for use when searching for the microscopic features of ascomycetes and other groups of
basidiomycetes. Be aware that you need to set up your microscope properly to get the best results. Some advice on doing this is available on the British Mycological Society website.
When dealing with small fungi in particular, a great deal of information can be obtained by placing the fungus onto a microscope slide without any other preparation. Use the lowest magnification on a compound microscope and move the stage so that the entire fungus passes through the field of view. You will need to focus up and down according to the size of the subject in view.
It is possible to use the same process to look at the number of spores on the collection’s basidia. Remove a complete gill from the fungus and lay it flat onto a slide. If the spores are mostly 4 to a basidium then they will be visible in clusters of 4. If the spores are mostly 2 or 3, then they will appear as a random pattern. This works particularly well with dark spored species.
A common mistake when starting out is to make the section too thick. Indeed this applies generally to microscopy – you only need a very small amount of material on the slide. If available, do your cutting using a dissection microscope – it will help with this problem.
Carefully cut out an entire gill, keeping note of which edge is the cut edge and which the natural gill edge. Place it flat and without water, onto a slide. Take a sharp razor blade and cut the gill into very thin slices. The cuts should run from the top of the gill where it was attached to the cap, straight down to the natural edge. They should be so thin that they flop over onto the glass and it is possible to clearly see the filamentous cells (hyphae) that make up the flesh (trama). Mount these using water and cover slip and check under low magnification to see whether some of the slices in your preparation are thin enough to see the gill trama. This method is also useful for checking whether your fungus has pleurocystidia and / or cheilocystidia and whether the basidia are 2 or 4 spored.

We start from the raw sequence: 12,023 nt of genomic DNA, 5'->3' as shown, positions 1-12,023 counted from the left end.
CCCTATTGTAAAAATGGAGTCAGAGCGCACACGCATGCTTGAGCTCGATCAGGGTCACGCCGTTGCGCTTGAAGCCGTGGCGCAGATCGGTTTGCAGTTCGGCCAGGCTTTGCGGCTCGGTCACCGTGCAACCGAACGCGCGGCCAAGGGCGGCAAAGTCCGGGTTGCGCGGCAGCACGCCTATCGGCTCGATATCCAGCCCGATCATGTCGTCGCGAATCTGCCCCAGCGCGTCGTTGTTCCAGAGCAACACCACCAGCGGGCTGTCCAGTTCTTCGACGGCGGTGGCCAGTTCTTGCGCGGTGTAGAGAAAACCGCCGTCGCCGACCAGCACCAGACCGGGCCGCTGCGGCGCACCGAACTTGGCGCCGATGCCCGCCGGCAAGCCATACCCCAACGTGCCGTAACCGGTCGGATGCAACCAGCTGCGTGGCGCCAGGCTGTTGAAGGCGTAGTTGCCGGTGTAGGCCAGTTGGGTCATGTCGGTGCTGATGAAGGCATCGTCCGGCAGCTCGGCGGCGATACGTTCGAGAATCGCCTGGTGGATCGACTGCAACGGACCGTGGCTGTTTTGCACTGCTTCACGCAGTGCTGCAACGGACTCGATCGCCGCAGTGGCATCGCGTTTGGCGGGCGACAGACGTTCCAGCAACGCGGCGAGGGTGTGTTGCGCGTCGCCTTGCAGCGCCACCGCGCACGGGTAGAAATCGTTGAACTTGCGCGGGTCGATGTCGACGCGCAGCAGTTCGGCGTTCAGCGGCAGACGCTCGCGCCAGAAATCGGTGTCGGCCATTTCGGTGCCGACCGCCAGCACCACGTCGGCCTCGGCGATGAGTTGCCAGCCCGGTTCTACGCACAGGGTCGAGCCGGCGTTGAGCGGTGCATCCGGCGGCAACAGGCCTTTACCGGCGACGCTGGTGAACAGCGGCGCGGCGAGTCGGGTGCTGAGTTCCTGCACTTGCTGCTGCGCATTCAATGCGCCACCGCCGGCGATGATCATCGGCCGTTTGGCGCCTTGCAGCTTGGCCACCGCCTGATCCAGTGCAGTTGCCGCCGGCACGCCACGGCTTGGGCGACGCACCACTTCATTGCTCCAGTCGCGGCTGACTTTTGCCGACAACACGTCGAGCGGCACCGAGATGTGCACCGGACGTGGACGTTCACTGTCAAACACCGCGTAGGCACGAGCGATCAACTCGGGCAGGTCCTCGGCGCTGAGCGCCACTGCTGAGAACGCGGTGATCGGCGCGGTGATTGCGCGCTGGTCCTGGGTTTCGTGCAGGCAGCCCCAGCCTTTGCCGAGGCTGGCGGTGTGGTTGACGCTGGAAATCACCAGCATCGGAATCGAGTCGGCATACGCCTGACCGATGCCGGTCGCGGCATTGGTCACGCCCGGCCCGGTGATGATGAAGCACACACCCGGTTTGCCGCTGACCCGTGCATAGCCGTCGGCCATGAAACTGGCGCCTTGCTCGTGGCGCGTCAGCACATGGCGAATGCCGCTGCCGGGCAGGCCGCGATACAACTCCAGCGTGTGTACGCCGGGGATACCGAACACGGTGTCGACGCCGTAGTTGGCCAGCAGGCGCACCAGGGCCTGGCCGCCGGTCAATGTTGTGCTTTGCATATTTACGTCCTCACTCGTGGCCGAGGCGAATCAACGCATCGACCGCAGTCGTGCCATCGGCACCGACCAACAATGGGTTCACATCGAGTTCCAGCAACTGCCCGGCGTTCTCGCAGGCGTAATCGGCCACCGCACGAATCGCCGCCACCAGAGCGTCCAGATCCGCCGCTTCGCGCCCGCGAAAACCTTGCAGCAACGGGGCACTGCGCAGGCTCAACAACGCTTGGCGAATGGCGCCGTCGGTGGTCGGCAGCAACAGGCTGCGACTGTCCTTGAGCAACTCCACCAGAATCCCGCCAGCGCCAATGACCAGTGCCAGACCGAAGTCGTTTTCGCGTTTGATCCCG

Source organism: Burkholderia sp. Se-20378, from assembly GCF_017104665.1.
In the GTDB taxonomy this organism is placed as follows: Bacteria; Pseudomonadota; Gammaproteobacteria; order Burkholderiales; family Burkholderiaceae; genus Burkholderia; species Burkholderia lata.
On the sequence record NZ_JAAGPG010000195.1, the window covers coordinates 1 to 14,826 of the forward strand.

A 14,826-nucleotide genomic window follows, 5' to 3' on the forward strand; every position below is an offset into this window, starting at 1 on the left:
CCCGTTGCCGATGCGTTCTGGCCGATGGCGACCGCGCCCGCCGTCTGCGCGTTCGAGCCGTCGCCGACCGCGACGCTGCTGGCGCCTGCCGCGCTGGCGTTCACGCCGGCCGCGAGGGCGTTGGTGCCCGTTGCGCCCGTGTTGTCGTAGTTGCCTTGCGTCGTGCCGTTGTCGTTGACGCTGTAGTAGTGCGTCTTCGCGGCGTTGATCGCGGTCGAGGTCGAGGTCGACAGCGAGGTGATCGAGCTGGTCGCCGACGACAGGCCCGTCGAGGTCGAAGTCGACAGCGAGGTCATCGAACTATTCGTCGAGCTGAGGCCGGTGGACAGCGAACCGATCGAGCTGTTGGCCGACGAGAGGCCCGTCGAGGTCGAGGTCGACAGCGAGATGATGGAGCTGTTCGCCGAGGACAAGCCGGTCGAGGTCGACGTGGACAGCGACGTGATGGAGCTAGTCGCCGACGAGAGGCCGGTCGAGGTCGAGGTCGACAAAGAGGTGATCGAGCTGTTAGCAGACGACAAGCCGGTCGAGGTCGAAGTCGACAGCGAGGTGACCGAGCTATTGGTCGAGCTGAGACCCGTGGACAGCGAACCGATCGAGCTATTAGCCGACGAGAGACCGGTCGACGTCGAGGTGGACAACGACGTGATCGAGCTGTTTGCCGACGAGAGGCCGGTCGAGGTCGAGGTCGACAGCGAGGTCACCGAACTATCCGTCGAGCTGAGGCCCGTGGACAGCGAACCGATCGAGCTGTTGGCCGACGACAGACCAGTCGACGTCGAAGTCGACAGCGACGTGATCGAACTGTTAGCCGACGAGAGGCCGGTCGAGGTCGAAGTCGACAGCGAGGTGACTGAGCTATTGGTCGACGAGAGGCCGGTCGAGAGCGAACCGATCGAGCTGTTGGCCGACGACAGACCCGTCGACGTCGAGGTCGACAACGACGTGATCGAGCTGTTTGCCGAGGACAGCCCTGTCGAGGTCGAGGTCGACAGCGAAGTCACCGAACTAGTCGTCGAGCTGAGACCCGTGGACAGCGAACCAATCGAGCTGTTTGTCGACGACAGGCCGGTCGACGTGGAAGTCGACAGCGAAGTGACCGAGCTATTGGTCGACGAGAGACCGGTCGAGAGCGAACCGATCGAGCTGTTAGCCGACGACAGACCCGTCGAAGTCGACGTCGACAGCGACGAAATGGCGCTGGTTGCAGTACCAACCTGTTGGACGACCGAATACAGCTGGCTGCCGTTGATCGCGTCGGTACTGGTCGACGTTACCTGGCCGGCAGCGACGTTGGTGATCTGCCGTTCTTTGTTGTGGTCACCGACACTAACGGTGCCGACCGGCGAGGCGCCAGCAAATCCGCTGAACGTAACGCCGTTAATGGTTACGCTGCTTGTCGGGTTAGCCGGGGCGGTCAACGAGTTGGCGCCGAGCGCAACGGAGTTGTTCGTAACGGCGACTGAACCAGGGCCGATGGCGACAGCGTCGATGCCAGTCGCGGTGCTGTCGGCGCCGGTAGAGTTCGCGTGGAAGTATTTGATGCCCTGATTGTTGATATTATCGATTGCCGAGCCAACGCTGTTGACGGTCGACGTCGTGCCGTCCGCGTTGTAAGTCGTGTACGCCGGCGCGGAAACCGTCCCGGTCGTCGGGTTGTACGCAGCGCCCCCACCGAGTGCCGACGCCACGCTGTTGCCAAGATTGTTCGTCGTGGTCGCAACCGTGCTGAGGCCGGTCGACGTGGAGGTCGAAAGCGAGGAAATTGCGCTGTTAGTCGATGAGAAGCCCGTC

This is a useful technique for looking at the structure of the cap cuticle and also for looking at hairs or cystidia on the stipe. It takes a little practice and there are other ways to take a scalp, so if this really doesn’t work for you, find out about other methods.
Use a sharp razor blade and remove a very thin scalp from the skin of the cap, usually at a mid point between the edge and the centre of the cap. This section should then be mounted in the normal way and checked using a microscope. Remember to keep aware of which way up the scalp is – you need to see the top of the section, not the underside. Again the scalp needs to be thin enough to be able to clearly see individual cells rather than an impenetrable mass of flesh!
Squashing disrupts the fungal cells and allows you to see the shape of particular cells (eg cystidia) more clearly as they should be floating in the mount away from connecting tissues. Place a small piece of the fungus containing the structures that you wish to see onto a slide and mount in a drop of water. Place a cover slip on top. Gently tap the specimen with a pencil mounted rubber. Check down the microscope to see whether you have achieved the required effect. Remember that you will not be able to tell, for example, whether you are looking at cheilocystidia or pleurocystidia unless you have carefully cut a small section to exclude one or the other. Squashes of small quantities of flesh can demonstrate the presence of either a heteromerous or homoiomerous trama and can be useful if you are looking for clamps.
For the most reliable results always take spores from a spore print as these will be fully mature. Size and ornamentation can vary between immature and mature spores and this must be taken into account if you are taking information about spores from a preparation of the gill edge only. Spores that have fallen onto the top of the stipe will tend to be more mature than those from the gill edge.